Tuesday, December 11, 2012
In Memoriam: Soprano Galina Vishnevskaya 1926-2012
As a teenager, Vishnevskaya came to prominence shortly after World War Two and by the 1960s had become an international opera sensation filling some of the world’s greatest theaters.
Her talents were so mesmerizing that British composer Britten wrote the soprano part of his “War Requiem” especially for her and Russian composer Dmitri Shostakovich chose her for a renowned rendition of his opera Lady Macbeth of Mtsensk.
“Vishnevskaya was a flag-bearer of Russian culture, a singer of the highest rank,” Georgian-born tenor Zurab Sotkilava told Kommersant daily newspaper.
Tributes from President Vladimir Putin, Prime Minister Dmitry Medvedev and others appeared in the Russian media quickly for a singer born in the Soviet city then known as Leningrad (St. Petersburg), who went on to live a life nearly as dramatic as some of the roles she sang on stage.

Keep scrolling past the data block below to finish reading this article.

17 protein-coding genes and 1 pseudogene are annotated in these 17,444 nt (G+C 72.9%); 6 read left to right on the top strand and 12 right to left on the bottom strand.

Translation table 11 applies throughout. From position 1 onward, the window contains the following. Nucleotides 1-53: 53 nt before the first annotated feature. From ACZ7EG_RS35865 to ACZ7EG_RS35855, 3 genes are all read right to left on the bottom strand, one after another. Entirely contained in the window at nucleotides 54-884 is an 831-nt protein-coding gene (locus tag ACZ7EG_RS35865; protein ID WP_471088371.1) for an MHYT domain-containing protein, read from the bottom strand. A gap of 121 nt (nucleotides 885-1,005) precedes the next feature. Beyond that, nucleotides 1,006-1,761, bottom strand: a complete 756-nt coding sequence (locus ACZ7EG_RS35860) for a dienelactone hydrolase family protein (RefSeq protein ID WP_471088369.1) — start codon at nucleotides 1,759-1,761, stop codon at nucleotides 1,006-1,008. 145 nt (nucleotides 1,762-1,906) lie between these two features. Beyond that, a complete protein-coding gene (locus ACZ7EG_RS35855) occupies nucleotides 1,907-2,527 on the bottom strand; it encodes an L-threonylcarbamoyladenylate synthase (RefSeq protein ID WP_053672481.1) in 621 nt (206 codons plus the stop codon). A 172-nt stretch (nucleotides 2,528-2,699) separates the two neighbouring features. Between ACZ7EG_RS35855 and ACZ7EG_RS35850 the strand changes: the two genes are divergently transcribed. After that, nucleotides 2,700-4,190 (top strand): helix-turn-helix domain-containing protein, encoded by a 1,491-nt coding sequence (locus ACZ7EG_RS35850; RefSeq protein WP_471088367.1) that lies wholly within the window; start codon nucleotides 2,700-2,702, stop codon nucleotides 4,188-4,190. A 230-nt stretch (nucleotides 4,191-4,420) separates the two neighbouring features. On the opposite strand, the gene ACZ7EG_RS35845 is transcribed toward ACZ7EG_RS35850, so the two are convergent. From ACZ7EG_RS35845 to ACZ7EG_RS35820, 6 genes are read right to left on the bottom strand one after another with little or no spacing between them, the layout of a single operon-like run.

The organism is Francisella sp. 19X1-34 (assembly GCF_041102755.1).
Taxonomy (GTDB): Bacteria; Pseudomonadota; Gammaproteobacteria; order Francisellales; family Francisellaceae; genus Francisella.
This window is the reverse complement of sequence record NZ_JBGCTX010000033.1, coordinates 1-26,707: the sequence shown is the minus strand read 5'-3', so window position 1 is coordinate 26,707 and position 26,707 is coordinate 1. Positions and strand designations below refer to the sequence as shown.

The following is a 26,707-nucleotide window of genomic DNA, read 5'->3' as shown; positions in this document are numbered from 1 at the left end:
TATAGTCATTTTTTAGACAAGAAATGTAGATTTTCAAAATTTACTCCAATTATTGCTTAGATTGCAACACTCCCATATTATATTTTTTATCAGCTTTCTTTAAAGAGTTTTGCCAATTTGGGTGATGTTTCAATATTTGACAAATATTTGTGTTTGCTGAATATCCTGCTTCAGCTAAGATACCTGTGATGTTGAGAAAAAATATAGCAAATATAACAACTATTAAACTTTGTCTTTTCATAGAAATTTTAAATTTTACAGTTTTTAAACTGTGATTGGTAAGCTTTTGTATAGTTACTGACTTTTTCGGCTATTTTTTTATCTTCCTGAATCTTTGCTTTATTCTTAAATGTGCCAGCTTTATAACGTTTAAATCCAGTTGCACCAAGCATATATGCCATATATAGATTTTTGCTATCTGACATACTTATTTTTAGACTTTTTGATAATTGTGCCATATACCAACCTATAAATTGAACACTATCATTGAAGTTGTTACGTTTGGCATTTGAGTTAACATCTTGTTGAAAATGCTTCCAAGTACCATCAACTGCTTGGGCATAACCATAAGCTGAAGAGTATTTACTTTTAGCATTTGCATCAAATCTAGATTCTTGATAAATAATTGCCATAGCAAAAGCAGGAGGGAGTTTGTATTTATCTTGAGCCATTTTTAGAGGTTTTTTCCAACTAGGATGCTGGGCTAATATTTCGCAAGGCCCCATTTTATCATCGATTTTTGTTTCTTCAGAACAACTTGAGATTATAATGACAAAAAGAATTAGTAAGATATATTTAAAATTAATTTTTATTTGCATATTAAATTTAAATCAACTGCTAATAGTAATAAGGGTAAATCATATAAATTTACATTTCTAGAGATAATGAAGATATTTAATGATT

Vishnevskaya took to the local stage for the first time at the age of 18 - going on to enchant audiences as one of the lead soloists at Moscow’s prestigious Bolshoi theatre where she sang some 30 different roles. The theatre held a moment of silence in her honor before Tuesday’s performance of Turandot.
The Soviet authorities forced the singer and her husband Rostropovich to flee the country in 1974 for supporting Nobel prize-winning dissident writer Alexander Solzhenitsyn. After being forced to flee, every video recording of Vishnevskaya's performances were destroyed.
She lived, performed and directed opera in the United States and France until 1982. After returning home, Vishnevskaya wrote the autobiography “Galina” in which she openly criticizes the Soviet authorities.
Aida, Eugene Onegin, Tosca and Madame Butterfly were just a few of her crowning roles. During her career, Vishnevskaya was awarded some of the most prestigious Russian and foreign medals, including the medal "For the Defense of Leningrad" and orders "For Merit to the Fatherland", third and second class.
Vishnevskaya opened her own opera center in Moscow in 2002 where she remained Artistic Director until her passing.